An Investment For Your Business

When new legislation passes in many states, the array of issues that come to new elected officials varies considerably.  

Shoplifting laws are one of the many topics legislators review to make sure the punishment is appropriate.  Businesses and small businesses in general need to be protected by the laws of the country to ensure the economic growth of a locality, the state and ultimately the country.

The punishment for shoplifting varies according to the state and in some instances the county where the business is located.  Laws are put in place to make sure these silent crimes are not committed with impunity, and the shoplifter is prosecuted according to the law. 

Unfortunately, many of these shoplifting incidents are not prosecuted for  many different reasons. Ultimately, it is up to the business to decide whether to prosecute the shoplifter or not.  As a business owner, they have to consider the costs associated with prosecuting shoplifters as a rule and whether it is economically sound to do so.

A lawyer’s fee for an hour or to prosecute a case depends on the region, the experience and the complexity of a case but, either way, their fee does not come cheap. 

 As a business owner, is it practical or economically possible for you to have a privately retained attorney? Is it your business practice to prosecute a shoplifter regardless of the quantity they steal?  There are many questions one needs to answer, and many options you have to make as a business owner regarding shoplifting.

Shoplifting in the United States have become a multi billion nightmare for businesses in the retail industry.  From the casual shoplifter to organized retail rings, the losses the retail industry suffers are staggering.  The small stores or shops in this industry have to fight and stop loses because their livelihood depends on their ability to stop the shoplifters. The profit margin from sales is too small for them to ignore the problem or to neglected it for too long.

For many of the small retail businesses, a loss prevention system that allows them to protect their merchandise and profits is one of the best ways to invest in their business.  Big retail chains have for many years now invested in loss prevention systems to help them minimize the losses and help them prevent shoplifting and employee theft. 

A loss prevention system that gives the employer or management of the store up to the minute information about the merchandise , allows them to do their job more efficiently and helps them prevent theft is an investment that will pay off sooner than you think.

Post Holiday Retail Blues

 

Did your sales meet, exceed or fall short of your expectations? Regardless of how they turned out it is likely they could have been better when you factor in your inventory shrinkage. Shoplifters, employee theft and paperwork errors all create additional loss that drain away some of your profits. What strikes me is that these losses are like adding insult to injury. You ordered, received, put the merchandise out and paid your vendor for it. On top of that you have your expenses, payroll, rent, utilities and more.

After all that someone, a shoplifter, comes into YOUR store with the intent to steal from you. They do not care if it hurts you, your staff and your family. They simply do not care about that. It is ALL ABOUT THEM. And on top of that it just keeps going on year after year.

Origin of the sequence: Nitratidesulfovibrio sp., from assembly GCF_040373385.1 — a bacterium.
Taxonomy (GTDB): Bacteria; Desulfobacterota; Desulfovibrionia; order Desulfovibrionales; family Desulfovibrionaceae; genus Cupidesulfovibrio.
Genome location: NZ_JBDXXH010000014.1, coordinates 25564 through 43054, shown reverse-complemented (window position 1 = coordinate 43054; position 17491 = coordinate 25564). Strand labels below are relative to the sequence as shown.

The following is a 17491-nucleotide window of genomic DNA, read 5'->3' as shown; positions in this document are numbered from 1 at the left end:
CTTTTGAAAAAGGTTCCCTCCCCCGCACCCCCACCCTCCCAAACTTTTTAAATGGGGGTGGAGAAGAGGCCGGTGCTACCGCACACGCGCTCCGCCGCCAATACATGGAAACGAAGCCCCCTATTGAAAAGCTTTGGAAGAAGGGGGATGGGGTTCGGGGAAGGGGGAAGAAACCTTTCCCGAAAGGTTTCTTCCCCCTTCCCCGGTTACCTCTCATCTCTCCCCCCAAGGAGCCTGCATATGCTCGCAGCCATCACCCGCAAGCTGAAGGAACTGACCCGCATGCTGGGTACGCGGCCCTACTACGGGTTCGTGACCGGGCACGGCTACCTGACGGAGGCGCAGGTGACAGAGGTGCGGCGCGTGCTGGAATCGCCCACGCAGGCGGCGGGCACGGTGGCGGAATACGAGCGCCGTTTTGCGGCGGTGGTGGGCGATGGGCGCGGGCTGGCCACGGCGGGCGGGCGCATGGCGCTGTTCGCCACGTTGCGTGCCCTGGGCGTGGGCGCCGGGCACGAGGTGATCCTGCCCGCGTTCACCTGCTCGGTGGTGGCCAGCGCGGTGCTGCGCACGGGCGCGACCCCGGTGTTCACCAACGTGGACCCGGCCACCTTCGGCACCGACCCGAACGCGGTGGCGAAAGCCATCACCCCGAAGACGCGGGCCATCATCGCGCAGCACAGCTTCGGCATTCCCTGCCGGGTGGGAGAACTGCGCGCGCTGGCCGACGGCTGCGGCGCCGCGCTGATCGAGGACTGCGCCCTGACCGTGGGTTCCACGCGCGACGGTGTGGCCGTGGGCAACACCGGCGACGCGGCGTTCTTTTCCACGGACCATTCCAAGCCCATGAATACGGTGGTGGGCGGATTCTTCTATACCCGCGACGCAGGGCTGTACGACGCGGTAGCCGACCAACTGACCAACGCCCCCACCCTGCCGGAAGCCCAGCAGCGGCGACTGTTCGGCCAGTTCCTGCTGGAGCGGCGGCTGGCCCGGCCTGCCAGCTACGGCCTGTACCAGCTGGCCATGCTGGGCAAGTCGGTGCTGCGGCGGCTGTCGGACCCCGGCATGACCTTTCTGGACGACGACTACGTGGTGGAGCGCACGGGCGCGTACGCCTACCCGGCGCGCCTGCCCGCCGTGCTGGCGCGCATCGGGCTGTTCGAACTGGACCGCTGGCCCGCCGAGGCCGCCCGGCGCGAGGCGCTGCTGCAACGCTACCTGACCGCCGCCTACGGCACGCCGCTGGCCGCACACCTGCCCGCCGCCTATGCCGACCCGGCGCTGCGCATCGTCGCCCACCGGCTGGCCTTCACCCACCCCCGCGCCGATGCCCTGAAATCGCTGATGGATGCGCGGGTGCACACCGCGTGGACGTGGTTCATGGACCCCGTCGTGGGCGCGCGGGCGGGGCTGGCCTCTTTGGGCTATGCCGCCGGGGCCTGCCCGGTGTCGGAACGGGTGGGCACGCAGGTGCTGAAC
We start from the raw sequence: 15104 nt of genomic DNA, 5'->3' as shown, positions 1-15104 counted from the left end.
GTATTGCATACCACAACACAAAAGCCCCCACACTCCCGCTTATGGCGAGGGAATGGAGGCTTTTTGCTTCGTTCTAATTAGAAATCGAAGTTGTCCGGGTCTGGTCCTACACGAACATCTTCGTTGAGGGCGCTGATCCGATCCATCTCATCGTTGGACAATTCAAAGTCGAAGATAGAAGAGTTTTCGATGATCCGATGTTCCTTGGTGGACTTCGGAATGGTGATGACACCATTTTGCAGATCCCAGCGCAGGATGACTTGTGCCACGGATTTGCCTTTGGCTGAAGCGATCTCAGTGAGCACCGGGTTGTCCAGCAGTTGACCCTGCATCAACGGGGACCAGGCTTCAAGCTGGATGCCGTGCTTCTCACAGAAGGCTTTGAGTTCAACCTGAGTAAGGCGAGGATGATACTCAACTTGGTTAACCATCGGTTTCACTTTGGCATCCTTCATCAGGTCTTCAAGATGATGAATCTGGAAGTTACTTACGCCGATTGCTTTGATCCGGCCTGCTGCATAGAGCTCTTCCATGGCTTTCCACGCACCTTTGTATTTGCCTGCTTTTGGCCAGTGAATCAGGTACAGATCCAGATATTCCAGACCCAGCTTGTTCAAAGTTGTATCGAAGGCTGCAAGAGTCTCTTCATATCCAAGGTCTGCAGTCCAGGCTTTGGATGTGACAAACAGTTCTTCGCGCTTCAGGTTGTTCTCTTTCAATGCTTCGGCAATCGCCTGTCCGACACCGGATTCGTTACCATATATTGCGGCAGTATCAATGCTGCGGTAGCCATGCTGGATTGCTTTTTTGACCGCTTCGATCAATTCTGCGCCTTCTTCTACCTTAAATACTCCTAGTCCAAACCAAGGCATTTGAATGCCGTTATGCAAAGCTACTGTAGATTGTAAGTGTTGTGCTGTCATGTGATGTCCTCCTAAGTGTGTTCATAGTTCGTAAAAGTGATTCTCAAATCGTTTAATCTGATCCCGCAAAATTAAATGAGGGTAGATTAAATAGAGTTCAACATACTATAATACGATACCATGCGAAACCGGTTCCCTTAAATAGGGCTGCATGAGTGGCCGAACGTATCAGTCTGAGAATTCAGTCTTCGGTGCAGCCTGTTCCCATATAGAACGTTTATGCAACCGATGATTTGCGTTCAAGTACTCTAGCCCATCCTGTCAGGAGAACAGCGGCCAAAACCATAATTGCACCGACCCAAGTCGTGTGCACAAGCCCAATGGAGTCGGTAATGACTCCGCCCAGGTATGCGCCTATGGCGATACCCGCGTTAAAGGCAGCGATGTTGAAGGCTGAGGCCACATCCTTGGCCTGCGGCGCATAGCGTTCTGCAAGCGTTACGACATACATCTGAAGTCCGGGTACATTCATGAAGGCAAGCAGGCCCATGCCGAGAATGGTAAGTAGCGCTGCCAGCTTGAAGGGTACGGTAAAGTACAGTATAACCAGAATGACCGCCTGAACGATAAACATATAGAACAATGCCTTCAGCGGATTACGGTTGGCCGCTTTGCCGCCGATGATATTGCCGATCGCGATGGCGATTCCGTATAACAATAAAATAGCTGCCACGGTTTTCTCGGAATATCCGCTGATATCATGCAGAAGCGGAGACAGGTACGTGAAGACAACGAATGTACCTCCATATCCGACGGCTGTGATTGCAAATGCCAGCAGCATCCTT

But, shoplifting is no different than any other business problem. You can fix it the same way by simply paying attention to it and attacking it head on. The problem that most retailers face with shoplifting is the feeling of despair because you are not sure what you can or cannot do. What is legal? The Police seem to have little interest in helping you. The times you have caught a shoplifter have met with mixed results. The shoplifter seemed to get nothing but a slap on the wrist, if that.

So how do you attack the scourge of shoplifting? From a business’ standpoint is actually fairly simple. Cast aside the concerns about prosecution with the criminal or civil courts. We should be concerned about what could happen to us legally but the reality is you want a program to keep shoplifting from happening at all. You must get into a prevention mindset.

A prevention mindset or loss PREVENTION is exactly that we want to prevent the losses from occurring at all. Because when a shoplifter attacks us it costs us money, even if they are not successful. Not just the loss of merchandise but our time and expenses. 

The really great thing about a prevention mindset is that it costs us little in the big picture and actually is in alignment with our sales goals. Yes, you do need an anti-shoplifting system like a Sensormatic system but that is only fifty percent of the equation. 

Step one is to change the way you approach customers. Customer service is king here. Shoppers love attention. They are there for a little retail therapy. They are interested in purchasing something from you and favor the attention that your staff can shower on them. Answer their questions, help them make a choice or just let the customer know that you appreciate their being there.

On the other hand shoplifters HATE everything I mentioned in the previous paragraph. Shoplifters need privacy even if just for a moment to steal from you. They do not want any attention, assistance or help. They are there to steal your goods and YOU ARE IN THEIR WAY. So what should you do? Remember this, good customers want your attention at various levels depending on the customer’s wants and needs. Any sales floor staff that have any experience at all know when to turn customer service up or down.